Its earnings were a big draw for investors: ValuJet turned a profit of $20.7 million in 1994, its second year in operation, and $67.8 million last year.

But the company was not without problems. Tired of low pay, flight attendants voted to unionize last year. Pilots and mechanics remain nonunion.

More worrisome was the extra surveillance of ValuJet undertaken by the Federal Aviation Administration earlier this year after a series of minor accidents. The only major accident prior to the crash was an engine explosion last June at Hartsfield Atlanta International Airport in which several passengers were injured.

With 110 ValuJet passengers dead under murky waters in Florida, Jordan said last week his focus now is on investigating the crash and reassuring travelers the airline is safe. On Friday, the airline appointed retired Air Force Gen. James B. Davis, who now works for a Washington consulting firm, The Spectrum Group, as a "safety czar" to oversee ValuJet's maintenance, training and other operations.

The airline was also trying to placate customers frustrated by late or canceled flights. ValuJet cut its schedule in half with planes and safety procedures are scrutinized.

But Jordan insisted ValuJet's financial health has not been threatened by the turmoil. He also said he was not alarmed by the drop in ValuJet stock following the crash. ValuJet closed May 10, the day before the crash, at $17.871/2 a share on the Nasdaq market. The stock began falling Monday and closed at $13.121/2 a share on Friday, a 26.6 percent decline for the week.

"A number of people have decided that they would just as soon sell based upon the uncertainty until this investigation is complete, but dozens and dozens of people have told us that they have a lot of confidence in ValuJet, and they have chosen to buy at this time," Jordan said.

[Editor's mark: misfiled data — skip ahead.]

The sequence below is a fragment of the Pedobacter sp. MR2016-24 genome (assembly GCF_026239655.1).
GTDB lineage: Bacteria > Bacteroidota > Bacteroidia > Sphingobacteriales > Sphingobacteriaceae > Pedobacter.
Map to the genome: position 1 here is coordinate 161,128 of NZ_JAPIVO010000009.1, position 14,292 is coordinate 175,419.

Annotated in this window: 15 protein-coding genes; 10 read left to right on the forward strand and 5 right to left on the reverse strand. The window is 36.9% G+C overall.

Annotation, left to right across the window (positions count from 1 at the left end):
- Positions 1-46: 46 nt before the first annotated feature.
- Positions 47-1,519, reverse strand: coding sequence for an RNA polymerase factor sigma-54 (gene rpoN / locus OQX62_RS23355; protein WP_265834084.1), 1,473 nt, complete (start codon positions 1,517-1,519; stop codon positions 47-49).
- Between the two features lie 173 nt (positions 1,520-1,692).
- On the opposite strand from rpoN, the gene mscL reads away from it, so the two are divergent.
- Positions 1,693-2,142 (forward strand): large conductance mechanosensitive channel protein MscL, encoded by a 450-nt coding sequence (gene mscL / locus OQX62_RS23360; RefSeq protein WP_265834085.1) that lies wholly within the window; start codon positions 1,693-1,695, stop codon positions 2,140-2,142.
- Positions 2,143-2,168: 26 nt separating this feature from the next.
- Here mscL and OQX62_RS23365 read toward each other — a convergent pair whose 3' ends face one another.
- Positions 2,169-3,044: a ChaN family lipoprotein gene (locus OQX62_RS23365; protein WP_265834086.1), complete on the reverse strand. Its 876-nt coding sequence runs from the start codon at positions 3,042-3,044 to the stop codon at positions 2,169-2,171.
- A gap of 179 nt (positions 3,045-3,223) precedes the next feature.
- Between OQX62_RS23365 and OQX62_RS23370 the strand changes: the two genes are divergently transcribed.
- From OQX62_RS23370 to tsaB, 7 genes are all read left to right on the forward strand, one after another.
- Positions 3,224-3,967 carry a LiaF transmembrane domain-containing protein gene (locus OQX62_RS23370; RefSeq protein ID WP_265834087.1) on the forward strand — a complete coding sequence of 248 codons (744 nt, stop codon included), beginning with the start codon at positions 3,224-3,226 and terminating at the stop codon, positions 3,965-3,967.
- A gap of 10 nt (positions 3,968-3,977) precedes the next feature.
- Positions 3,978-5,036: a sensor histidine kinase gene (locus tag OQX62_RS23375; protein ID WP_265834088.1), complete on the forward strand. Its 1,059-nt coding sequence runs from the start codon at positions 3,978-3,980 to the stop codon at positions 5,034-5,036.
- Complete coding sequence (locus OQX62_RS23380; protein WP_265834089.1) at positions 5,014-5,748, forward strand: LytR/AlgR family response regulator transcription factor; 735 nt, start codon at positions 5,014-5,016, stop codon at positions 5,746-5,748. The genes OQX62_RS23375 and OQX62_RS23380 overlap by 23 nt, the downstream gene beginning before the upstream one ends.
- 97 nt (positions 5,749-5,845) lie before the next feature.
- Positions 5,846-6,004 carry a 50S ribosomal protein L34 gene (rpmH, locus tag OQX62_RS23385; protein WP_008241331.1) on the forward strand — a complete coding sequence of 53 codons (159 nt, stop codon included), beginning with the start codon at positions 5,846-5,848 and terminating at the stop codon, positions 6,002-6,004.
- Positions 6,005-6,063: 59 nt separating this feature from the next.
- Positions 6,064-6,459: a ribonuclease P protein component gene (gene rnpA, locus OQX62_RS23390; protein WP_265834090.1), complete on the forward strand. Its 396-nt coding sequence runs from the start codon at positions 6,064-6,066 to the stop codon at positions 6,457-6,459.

ValuJet's largest single stockholder is the New York investment firm Gilder, Gagnon, Howe, which owns 8.2 million shares, or 15 percent, in customer accounts and in accounts owned by the firm's partners or their families.

Executives including Jordan, Priddy, Gallagher and Flynn also hold large stakes.

Airlines have endured after suffering major crashes. But "ValuJet is under enormous scrutiny as a low-cost carrier, which puts them in a different category than American, Delta or United," consultant Boyd said. "There's a lot of innuendo about whether they're safe.

"The longer this stays in the press, the more trouble they're going to have."

Howard, however, said such concerns could disappear if the cause of the crash turns out to be something beyond ValuJet's con-trol.

"Normally, an accident does not ruin an airline financially," he said. In due course, people continue to fly - unless there is something unusual that points a finger directly at ValuJet."



ValuJet Inc. at a glance:

Founded: October 1993

Headquarters: Atlanta

Top officers: Robert L. Priddy, chief executive officer; Lewis H. Jordan, president

Cities served: 31

1995 revenues: $367.8 million

1995 net income: $67.8 million